June 15, Aztec, from San Francisco; June 16, Manavi,
from Buenaventura; G. W. Fenwtck, from San Fran-
cisco.

Departures — June 10, Peru, to Guayaquil; Utayali,
to Callao; June 12 , Leelanaw , to San Francisco; June 13,
Pennsylvania, to San Francisco; Acapitlco, to San
Francisco; June 14, Ecuador, to Guayaquil; June IS,
Hua*cn, to Valparaiso.



The following is a list of the sailings of the Panama
Railroad Steamship Company; of the Royal Mail
Steam Packet Company; of the Hamburg-American
Line, and of the United Fruit Company's Lirre; the
Panama Railroad Company's dates being subject to
change:

NEW YORK TO CRISTOBAL.



Allianca. . . .

Ancon

Advance. . . .

Colon

Allianca. . . .
Panama. . . .

Advance

Colon

Allianca

Panama

Advance. . . .

Colon

Allianca

Colon

Colon

Allianca. . . .
Panama. . . .

Advance

Colon

Allianca. . . .
Panama. . . .
Advance. . . .

Colon

Allianca. . . .
Panama. . . .
Advance. . , .
Panama. . . .
Allianca. . . .



.P. R. R. .
.P. R. R..
.P. R. R. .
.P. R. R. .
.P. R. R. .

P. R. R..
.P. R. R..
.P. R. R..

P. R. R..
.P. R. R..
. P. R. R . .
.P. R. R..
.P. R. R. .
. P. R. R . .



Saturday. .
Saturday. .
, Friday ....
Friday ....
Thursday..
Wednesday
Tuesday. ..
Monday. . .
Saturday . .
Saturday . .

Friday

Thursday

Wednesday

Tuesday



.June 17
.June 24
.June 30
■ July 7
.July 13
July 19
July 25
July 31
Aug. 5
Aug. 12
Aug. 18
.Aug. 24
.Aug. 30
Sept. 5



CRISTOBAL TO NEW YORK.



,P. R. R. .

P. R. R..

P. R. R. .
.P. R. R. .

P. R. R. .
.P. R. R. .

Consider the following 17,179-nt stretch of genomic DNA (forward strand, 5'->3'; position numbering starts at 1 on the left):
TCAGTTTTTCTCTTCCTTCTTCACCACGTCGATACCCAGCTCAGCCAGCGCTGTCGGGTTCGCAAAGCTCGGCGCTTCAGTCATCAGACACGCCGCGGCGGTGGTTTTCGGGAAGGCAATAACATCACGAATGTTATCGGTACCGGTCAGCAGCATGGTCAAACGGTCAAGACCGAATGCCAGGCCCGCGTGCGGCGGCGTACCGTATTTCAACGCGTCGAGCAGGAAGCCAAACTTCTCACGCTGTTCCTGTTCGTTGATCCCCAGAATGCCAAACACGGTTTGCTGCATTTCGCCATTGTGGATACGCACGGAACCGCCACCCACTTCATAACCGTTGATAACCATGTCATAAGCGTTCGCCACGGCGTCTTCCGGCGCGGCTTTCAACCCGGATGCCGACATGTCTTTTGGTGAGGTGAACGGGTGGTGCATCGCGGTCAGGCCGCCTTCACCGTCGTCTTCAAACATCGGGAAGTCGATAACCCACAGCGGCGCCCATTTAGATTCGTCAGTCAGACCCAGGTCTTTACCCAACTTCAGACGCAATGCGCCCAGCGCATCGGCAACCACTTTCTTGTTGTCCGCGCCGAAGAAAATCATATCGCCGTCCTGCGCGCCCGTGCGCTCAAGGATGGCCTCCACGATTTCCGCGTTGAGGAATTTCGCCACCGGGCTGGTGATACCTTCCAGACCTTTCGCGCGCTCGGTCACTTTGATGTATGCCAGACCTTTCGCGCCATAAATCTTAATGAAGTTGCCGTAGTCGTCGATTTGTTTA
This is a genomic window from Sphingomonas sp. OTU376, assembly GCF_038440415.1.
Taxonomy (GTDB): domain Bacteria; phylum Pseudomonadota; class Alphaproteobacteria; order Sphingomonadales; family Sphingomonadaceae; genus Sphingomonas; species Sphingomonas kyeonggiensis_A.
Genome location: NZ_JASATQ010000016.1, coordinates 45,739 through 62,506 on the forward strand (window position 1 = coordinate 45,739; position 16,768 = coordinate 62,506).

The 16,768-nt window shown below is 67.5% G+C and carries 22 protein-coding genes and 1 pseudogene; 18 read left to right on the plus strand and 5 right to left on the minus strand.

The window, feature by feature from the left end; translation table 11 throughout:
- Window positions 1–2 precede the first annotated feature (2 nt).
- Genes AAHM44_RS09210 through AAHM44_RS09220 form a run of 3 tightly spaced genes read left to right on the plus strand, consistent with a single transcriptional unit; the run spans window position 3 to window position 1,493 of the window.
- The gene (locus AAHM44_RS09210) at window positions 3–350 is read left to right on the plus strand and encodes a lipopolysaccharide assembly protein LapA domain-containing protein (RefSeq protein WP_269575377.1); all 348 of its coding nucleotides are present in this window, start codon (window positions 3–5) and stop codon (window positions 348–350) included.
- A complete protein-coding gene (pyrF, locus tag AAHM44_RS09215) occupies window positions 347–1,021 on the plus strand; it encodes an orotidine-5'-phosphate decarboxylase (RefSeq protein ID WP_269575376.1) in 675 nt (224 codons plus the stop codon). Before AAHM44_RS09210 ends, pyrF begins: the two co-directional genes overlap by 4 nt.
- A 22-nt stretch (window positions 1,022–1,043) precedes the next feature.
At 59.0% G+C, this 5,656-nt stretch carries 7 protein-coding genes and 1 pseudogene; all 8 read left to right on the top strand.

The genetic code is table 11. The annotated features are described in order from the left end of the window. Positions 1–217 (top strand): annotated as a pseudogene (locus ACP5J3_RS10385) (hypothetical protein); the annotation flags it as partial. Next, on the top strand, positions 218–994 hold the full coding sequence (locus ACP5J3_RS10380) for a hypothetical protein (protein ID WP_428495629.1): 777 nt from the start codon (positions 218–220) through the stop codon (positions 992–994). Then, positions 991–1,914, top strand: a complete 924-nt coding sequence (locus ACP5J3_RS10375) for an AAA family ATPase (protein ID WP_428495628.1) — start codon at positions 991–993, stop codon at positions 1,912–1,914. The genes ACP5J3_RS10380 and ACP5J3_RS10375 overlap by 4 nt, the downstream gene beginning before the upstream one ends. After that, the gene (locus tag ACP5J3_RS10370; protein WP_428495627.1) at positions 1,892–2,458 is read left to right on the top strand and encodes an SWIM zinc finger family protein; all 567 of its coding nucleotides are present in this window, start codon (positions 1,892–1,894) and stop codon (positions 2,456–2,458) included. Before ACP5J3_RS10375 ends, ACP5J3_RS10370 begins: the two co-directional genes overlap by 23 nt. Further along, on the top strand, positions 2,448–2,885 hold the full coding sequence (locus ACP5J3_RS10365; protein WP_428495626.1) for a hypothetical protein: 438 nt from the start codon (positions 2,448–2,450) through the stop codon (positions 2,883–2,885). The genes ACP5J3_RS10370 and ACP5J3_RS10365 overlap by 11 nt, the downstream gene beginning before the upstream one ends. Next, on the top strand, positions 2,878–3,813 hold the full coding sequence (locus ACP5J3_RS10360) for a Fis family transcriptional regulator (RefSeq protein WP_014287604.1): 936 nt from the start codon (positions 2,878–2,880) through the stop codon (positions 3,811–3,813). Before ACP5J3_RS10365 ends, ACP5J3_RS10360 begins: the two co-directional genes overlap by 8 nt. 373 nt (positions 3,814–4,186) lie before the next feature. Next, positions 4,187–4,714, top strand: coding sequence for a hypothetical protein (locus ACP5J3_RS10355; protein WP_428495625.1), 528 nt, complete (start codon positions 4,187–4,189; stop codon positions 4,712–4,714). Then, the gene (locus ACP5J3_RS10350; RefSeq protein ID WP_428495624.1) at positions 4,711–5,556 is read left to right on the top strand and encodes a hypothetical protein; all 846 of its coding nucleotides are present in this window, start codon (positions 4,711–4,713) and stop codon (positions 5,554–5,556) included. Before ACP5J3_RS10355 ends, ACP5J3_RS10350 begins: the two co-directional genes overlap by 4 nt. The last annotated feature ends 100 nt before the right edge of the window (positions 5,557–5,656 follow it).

.P. R. R..
.P. R. R..

P. R. R..

P. R. R..

P. R. R..
.P. R. R..
.P R. R..
.P. R. R.



Saturday .
Friday . . .
Thursday .
Wednesday
Wednesday
Tuesday. . .
Monday. . .
Sunday. . . ,
Saturday. .
.Friday.. . .
Thursday. .
Wednesday
.Tuesday
, Monday



.June 24
.June 30
July 6
July 12
July 19
July 25
July 31
Ang. 6
Aug. 12
Aug. 18
Aug. 24
.Aug. 30
Sept. 5
Sept. 11



NEW YORK TO COLON.



Metapan

Prinz Joachim

Zacapa ,

Prinz Eitel Friedrich,

Magdalena

Almirante

Prinz Aug. Wilhelm . .

Santa Marta

Clyde

Prinz Sigismund ....

Metapan

Prinz Joachim

Zacapa

Prinz Eitel Friedrich
Almirante



.U. F. C.
.H.-A....
.U. F. C.
.H.-A...
.R.M...
.U. F. C.
.H.-A...
.U. F. C.
.R. M...
.H.-A. ..
.U. F. C.
.H.-A....
U. F. C.
.H.-A...
.U. F. C.



, .Thursday..
. .Saturday. .
. .Thursday..
. .Friday. . . .
. .Saturday. .
, .Thursday. .
. .Saturday. .
. .Thursday. .
. . Saturday . .

. . Friday

. .Thursday.
. . Saturday .
. ..Thursday.
. . .Friday. . .
. . .Thursday.



COLON TO NEW YORK.



Santa Marta U.

Prinz Sigismund H

Clyde R

Metapan U.

Prinz Joachim H

Zacapa U.

Prinz Eitel Fredrich . ..H.

Atrato R,

Almirante U.

Prinz Aug Wilhelm. . .H.-
Santa M arta U.

Prinz Sigismund H.-

Metapan U-

Prinzjoachim H,



F. C. . .Thursday..

-A Saturday. .

M Tuesday. . .

F. C. . .Thursday.

.-A Tuesday. .

F. C. ..Thursday.

-A Saturday ..

M Tuesday. .

F. C. . .Thursday.

.Saturday..

.Thuisday .

Saturday. .

Thursday.

.Tuesday.



A.

F. C...

A

F. C.
A